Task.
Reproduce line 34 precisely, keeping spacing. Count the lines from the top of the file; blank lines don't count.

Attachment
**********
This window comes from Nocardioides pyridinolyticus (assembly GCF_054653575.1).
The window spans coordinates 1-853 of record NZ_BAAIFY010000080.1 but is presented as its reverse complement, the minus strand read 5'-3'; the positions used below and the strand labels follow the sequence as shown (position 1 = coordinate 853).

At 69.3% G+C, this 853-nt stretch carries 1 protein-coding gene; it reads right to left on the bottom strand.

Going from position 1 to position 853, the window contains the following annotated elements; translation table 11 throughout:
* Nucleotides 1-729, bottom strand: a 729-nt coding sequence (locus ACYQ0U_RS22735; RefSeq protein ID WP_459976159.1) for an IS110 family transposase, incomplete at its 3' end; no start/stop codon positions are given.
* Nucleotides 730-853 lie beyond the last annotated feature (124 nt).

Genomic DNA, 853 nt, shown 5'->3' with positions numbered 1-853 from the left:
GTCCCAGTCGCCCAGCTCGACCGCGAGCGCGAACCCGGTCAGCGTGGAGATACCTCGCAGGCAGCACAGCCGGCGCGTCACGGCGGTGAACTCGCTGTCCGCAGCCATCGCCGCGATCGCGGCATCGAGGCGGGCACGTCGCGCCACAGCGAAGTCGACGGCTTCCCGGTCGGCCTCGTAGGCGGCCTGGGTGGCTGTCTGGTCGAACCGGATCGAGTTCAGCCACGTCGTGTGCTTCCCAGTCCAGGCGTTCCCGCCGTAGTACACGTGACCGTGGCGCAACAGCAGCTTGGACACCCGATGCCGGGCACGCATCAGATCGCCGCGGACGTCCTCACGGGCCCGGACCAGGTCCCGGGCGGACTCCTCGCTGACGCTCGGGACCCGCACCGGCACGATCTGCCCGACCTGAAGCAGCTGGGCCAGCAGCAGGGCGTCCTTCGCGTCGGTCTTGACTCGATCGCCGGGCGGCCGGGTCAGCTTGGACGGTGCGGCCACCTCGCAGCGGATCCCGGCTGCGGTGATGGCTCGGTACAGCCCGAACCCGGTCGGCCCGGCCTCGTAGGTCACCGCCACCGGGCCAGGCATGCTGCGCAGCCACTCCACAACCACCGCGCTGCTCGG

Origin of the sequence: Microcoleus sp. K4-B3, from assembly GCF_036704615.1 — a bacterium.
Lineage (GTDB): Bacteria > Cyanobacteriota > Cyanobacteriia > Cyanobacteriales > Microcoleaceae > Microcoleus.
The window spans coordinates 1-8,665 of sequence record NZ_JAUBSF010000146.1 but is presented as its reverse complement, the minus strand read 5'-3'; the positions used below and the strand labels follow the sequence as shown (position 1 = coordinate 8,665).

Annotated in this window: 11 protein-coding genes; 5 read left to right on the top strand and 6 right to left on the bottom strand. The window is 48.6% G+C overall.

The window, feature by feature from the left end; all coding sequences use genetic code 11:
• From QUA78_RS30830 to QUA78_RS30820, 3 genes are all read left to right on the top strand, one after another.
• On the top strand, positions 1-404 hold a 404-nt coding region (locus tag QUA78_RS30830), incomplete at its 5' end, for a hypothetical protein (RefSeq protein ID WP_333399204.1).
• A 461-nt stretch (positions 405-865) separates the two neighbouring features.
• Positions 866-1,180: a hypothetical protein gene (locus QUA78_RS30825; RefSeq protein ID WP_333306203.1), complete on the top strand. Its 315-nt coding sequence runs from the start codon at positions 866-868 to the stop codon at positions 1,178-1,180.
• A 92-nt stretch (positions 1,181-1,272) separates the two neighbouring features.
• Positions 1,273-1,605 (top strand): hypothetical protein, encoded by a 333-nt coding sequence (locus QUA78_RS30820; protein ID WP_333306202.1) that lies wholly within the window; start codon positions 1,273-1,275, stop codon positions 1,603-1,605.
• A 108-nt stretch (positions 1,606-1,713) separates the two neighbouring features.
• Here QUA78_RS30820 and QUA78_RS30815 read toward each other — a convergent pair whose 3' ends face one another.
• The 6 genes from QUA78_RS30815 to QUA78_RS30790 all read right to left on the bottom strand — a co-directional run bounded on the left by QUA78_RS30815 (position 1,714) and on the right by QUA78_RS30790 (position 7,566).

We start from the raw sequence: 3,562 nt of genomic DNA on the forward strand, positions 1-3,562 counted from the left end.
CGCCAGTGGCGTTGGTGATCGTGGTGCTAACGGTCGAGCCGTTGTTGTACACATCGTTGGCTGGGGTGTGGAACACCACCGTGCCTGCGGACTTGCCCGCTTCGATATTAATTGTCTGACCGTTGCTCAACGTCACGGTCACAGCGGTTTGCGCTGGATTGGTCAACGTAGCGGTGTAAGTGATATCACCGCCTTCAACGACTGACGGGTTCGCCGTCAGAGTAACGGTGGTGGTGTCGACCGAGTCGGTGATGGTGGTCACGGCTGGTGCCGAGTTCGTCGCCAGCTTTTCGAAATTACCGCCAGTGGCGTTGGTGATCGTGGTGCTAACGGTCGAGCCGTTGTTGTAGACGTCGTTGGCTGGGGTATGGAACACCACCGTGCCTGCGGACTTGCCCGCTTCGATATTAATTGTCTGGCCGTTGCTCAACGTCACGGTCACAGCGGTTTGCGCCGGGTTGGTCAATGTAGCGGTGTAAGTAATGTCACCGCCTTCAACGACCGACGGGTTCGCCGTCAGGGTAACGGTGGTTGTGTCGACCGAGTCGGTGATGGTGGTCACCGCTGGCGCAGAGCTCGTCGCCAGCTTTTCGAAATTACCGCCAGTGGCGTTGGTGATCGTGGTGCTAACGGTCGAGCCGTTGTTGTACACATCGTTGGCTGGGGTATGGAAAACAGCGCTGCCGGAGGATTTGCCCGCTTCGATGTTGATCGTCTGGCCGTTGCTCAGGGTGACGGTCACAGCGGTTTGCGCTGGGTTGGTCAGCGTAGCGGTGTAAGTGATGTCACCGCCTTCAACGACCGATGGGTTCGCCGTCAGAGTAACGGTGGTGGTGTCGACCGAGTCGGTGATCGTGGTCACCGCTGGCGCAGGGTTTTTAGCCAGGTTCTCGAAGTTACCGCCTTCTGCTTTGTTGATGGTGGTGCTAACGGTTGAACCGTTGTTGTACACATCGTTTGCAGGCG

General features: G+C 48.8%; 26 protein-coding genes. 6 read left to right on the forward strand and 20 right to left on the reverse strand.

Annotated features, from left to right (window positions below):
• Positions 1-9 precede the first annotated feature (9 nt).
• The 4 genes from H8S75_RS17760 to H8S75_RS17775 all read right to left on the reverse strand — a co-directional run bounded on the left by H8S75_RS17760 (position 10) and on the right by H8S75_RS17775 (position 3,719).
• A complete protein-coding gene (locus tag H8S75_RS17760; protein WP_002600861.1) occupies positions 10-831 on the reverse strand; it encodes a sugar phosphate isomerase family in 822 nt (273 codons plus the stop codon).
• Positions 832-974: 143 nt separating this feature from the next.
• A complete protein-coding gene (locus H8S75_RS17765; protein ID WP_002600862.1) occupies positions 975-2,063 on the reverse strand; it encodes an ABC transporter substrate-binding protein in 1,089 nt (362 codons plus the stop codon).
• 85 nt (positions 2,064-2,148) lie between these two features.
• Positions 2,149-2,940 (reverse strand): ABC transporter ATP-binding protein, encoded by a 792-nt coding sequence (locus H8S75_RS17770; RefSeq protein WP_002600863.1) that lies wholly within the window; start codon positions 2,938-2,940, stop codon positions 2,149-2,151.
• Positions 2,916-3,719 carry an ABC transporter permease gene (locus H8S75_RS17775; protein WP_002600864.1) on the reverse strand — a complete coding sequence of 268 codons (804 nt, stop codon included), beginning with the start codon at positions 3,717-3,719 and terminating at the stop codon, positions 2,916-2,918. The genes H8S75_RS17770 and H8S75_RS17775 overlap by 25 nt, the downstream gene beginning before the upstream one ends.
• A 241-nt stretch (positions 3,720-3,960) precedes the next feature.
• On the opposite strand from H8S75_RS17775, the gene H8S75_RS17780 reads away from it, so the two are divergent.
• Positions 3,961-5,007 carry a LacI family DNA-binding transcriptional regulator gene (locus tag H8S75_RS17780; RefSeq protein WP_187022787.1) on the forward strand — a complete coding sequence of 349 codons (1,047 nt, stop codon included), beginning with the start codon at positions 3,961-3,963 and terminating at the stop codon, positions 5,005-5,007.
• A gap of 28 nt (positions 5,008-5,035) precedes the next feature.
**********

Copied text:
• Positions 2,916-3,719 carry an ABC transporter permease gene (locus H8S75_RS17775; protein WP_002600864.1) on the reverse strand — a complete coding sequence of 268 codons (804 nt, stop codon included), beginning with the start codon at positions 3,717-3,719 and terminating at the stop codon, positions 2,916-2,918. The genes H8S75_RS17770 and H8S75_RS17775 overlap by 25 nt, the downstream gene beginning before the upstream one ends.